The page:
Android VPN Rage

Having obtained a shiny new Nexus S to replace my aging HTC Magic, I’ve been spending the last few days setting it up as I want it – favorite apps, settings, email, etc.

The setup is a little more complex for me, since I run most of my services behind a secure internal VPN – this includes email, SIP and other services.


On my HTC Magic, I ran OpenVPN which was included in Cynogenmod – this is ideal, since I run OpenVPN elsewhere on all my laptops and servers and it’s a very reliable, robust VPN solution.

With the Nexus S, I want to stick to stock firmware, but this means I only have the options of a PPTP or IPsec/L2TP VPN solution, both of which I consider to be very unpleasant solutions.

I ended up setting up IPsec (OpenSwan) + L2TP (xl2tp + ppp) and got this to work with my Android phone to provide VPN connectivity. For simplicity, I configured the tunnel to act as a default route for all traffic.


Some instant deal breakers I’ve discovered:

  1. Android won’t remember the VPN user password – I can fix this for myself by potentially moving to certificates, but this is a deal breaker for my work VPN with it’s lovely 32-char password as mandated by infrastructure team.
  2. Android disconnects from the VPN when changing networks – eg from 3G to wifi….. and won’t automatically reconnect.
  3. I’m unable to get the VPN to stand up on my internal RFC 1918 wifi range, for some reason the VPN establishes and then drops, yet works fine over 3G to the same server.


I love Android and I suspect many other platforms won’t be much better, but this really is a bit shit – I can only see a few options:

  1. Get OpenVPN modules onto my phone and setup OpenVPN tunnels for the stock firmware – for this, I will need to root the device, compile the Nexus kernel with tun module support, copy onto the phone and then install one of the UIs for managing the VPN.
  2. Switch to Cynogenmod to gain these features, at the cost of the stability of using the stable releases from Google/Samsung.
  3. Re-compile the source released by Samsung and apply the patches I want for OpenVPN support in the GUI from Cynogenmod.
  4. Re-compile the source released by Samsung and apply patches to the VPN controls in Android to fix VPN handling properly. Although this still doesn’t fix the fact that IPsec is a bit shit in general.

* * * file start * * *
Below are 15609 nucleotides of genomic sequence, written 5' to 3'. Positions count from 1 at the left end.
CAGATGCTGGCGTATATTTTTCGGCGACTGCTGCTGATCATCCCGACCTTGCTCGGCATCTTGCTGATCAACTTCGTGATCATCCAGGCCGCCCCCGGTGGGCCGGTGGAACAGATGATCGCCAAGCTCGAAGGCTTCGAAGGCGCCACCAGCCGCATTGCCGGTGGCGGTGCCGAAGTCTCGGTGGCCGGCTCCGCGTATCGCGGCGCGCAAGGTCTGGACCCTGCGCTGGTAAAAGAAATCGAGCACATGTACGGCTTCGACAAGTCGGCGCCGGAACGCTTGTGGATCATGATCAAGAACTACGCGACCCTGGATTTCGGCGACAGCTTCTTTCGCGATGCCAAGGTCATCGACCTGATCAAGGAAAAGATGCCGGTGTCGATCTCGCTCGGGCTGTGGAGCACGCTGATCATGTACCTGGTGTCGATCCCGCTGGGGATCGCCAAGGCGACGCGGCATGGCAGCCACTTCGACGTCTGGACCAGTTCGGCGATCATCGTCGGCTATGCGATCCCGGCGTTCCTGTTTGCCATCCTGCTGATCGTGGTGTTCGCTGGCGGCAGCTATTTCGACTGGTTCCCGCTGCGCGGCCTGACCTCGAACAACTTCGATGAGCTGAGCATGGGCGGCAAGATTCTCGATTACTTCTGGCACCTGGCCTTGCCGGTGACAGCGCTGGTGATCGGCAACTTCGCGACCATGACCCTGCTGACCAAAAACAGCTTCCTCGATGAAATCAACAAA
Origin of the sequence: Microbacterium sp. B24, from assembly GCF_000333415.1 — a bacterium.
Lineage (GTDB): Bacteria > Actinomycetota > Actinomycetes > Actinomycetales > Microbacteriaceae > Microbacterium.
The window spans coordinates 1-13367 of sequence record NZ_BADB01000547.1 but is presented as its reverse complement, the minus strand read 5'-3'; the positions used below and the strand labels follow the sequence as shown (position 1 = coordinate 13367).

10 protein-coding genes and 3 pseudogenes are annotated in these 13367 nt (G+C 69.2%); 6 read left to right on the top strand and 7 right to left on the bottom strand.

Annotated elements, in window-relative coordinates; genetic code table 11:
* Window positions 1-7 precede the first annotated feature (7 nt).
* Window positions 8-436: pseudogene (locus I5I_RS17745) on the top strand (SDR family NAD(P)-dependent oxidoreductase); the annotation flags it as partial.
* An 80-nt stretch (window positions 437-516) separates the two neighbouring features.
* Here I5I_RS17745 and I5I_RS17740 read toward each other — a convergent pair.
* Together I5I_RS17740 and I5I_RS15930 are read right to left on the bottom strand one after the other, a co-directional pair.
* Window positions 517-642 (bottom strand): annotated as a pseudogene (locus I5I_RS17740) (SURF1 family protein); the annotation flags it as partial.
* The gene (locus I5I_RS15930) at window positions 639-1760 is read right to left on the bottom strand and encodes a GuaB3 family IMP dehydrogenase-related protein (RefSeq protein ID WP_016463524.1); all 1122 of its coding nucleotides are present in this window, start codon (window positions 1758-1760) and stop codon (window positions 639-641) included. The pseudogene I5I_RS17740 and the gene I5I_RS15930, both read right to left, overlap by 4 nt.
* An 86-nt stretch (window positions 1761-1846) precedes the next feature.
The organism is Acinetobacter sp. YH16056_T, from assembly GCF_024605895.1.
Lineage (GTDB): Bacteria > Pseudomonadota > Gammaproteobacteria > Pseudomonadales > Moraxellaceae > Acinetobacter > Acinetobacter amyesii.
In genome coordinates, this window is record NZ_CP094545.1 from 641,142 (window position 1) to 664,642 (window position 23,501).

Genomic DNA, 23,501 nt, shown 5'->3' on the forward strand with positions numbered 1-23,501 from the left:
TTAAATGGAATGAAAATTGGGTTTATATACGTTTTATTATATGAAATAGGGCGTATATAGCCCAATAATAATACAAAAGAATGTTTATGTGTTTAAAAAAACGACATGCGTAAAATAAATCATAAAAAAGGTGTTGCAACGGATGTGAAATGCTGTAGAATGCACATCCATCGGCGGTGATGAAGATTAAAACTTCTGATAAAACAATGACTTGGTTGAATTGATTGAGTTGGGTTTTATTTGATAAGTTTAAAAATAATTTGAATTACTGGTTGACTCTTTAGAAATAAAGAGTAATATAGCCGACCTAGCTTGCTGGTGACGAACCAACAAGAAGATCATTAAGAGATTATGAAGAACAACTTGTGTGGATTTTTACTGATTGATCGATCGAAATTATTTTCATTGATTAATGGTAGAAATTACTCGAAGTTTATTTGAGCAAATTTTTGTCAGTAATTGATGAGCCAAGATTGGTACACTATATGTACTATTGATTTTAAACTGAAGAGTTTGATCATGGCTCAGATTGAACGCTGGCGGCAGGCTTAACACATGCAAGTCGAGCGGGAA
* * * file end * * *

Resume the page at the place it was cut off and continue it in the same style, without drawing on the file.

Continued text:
All of these are somewhat time intensive activities as well as being way beyond the level of a normal user, or even most technical users for that matter.

I’m wondering if option 3 is going to be the best from a learning curve and control perspective, but I might end up doing 1 or 2 just to get the thing up and running so I can start using it properly.

It’s very frustrating, since there’s some cool stuff I can now do on Android 2.3, like native SIP support that I just need to get the VPN online for first. :-(

3 thoughts on “Android VPN Rage

  1. Android

    I believe you don’t need to compile the tun module for your phone since tun support is already built in your kernel. I also have a Nexus phone and all I did is root my phone, And then I installed Tun.ko installer for openvpn to enable tun in my phone. The app will display “path to tun.ko is not found”, that is normal since tun support is actually built within your kernel. And that’s it OpenVPN is now working on my phone.

    1. Jethro Carr Post author

      From what I see with the link you’ve provided, the application provides a tun.ko modules suitable for the kernel being used on your device, so it’s actually installing the module for you.

      Some builds of Android do include the tunnel modules, when building AOSP (Android Open Source Project), I found that the default kernel configuration included tunneling.

      However I definitely needed to load a tun.ko module with the original factory Android install for my Nexus S.


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